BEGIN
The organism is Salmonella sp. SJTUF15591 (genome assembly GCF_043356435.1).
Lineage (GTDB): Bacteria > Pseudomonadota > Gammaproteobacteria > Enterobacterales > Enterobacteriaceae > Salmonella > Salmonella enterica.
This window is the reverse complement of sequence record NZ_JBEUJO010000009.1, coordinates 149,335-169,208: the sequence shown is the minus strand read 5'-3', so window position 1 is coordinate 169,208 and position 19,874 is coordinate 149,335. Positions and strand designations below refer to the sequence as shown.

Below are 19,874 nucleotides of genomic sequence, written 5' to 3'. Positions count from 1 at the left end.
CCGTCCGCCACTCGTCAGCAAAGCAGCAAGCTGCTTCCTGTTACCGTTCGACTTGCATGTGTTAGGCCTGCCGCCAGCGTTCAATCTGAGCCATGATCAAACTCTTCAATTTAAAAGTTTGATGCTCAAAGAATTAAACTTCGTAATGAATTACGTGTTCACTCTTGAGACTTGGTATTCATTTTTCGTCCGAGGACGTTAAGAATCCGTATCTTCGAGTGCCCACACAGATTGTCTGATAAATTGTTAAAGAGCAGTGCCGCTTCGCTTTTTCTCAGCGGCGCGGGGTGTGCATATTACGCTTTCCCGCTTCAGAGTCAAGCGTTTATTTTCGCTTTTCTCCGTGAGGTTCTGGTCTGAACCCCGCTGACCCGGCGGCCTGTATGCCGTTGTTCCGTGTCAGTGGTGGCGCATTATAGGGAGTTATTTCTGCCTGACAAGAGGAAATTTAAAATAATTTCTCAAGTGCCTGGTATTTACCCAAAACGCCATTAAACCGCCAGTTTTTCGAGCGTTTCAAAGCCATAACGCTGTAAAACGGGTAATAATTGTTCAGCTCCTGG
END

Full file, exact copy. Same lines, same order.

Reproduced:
The organism is Salmonella sp. SJTUF15591 (genome assembly GCF_043356435.1).
Lineage (GTDB): Bacteria > Pseudomonadota > Gammaproteobacteria > Enterobacterales > Enterobacteriaceae > Salmonella > Salmonella enterica.
This window is the reverse complement of sequence record NZ_JBEUJO010000009.1, coordinates 149,335-169,208: the sequence shown is the minus strand read 5'-3', so window position 1 is coordinate 169,208 and position 19,874 is coordinate 149,335. Positions and strand designations below refer to the sequence as shown.

Below are 19,874 nucleotides of genomic sequence, written 5' to 3'. Positions count from 1 at the left end.
CCGTCCGCCACTCGTCAGCAAAGCAGCAAGCTGCTTCCTGTTACCGTTCGACTTGCATGTGTTAGGCCTGCCGCCAGCGTTCAATCTGAGCCATGATCAAACTCTTCAATTTAAAAGTTTGATGCTCAAAGAATTAAACTTCGTAATGAATTACGTGTTCACTCTTGAGACTTGGTATTCATTTTTCGTCCGAGGACGTTAAGAATCCGTATCTTCGAGTGCCCACACAGATTGTCTGATAAATTGTTAAAGAGCAGTGCCGCTTCGCTTTTTCTCAGCGGCGCGGGGTGTGCATATTACGCTTTCCCGCTTCAGAGTCAAGCGTTTATTTTCGCTTTTCTCCGTGAGGTTCTGGTCTGAACCCCGCTGACCCGGCGGCCTGTATGCCGTTGTTCCGTGTCAGTGGTGGCGCATTATAGGGAGTTATTTCTGCCTGACAAGAGGAAATTTAAAATAATTTCTCAAGTGCCTGGTATTTACCCAAAACGCCATTAAACCGCCAGTTTTTCGAGCGTTTCAAAGCCATAACGCTGTAAAACGGGTAATAATTGTTCAGCTCCTGG